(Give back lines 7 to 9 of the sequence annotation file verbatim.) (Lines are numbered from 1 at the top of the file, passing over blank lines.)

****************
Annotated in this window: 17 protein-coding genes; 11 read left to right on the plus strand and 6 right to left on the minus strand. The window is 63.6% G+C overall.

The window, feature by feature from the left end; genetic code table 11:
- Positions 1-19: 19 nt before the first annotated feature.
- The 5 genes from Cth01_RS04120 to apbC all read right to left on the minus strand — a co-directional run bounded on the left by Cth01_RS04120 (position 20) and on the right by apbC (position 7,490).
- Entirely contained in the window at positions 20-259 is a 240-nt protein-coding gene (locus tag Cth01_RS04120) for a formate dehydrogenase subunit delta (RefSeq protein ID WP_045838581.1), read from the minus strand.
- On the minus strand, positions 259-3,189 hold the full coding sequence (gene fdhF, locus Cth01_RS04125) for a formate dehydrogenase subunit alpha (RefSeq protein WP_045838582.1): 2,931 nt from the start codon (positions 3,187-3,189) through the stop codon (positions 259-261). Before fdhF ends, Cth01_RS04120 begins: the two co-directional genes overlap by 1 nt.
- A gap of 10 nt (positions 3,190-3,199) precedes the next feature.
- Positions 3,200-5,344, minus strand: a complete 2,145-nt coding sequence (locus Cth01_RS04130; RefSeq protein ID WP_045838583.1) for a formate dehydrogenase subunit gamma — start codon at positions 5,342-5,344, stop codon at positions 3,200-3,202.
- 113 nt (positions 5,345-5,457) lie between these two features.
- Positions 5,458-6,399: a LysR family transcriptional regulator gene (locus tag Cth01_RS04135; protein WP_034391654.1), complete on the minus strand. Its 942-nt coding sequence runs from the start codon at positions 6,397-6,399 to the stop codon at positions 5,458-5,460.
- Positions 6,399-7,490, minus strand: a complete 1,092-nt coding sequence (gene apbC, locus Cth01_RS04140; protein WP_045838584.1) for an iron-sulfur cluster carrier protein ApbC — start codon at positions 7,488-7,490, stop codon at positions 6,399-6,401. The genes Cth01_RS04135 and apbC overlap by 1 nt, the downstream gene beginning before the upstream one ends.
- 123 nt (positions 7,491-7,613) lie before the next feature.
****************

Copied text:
- A gap of 10 nt (positions 3,190-3,199) precedes the next feature.
- Positions 3,200-5,344, minus strand: a complete 2,145-nt coding sequence (locus Cth01_RS04130; RefSeq protein ID WP_045838583.1) for a formate dehydrogenase subunit gamma — start codon at positions 5,342-5,344, stop codon at positions 3,200-3,202.
- 113 nt (positions 5,345-5,457) lie between these two features.